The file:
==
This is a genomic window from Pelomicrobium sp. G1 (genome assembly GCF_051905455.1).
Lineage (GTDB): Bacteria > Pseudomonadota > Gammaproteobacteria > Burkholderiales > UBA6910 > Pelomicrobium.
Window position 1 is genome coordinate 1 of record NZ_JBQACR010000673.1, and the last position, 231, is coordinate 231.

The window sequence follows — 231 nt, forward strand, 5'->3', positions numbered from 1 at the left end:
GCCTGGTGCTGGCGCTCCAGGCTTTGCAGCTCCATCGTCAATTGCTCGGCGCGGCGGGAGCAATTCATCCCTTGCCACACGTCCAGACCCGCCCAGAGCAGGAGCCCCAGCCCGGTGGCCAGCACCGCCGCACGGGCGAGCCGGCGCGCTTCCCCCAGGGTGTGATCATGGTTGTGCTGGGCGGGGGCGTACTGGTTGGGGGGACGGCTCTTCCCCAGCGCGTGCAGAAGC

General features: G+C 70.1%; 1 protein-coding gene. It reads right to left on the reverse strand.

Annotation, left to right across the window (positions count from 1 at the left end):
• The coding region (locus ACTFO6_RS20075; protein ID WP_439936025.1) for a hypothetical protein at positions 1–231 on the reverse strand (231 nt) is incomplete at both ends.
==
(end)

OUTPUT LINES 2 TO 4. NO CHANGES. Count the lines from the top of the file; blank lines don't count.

Lineage (GTDB): Bacteria > Pseudomonadota > Gammaproteobacteria > Burkholderiales > UBA6910 > Pelomicrobium.
Window position 1 is genome coordinate 1 of record NZ_JBQACR010000673.1, and the last position, 231, is coordinate 231.

The window sequence follows — 231 nt, forward strand, 5'->3', positions numbered from 1 at the left end: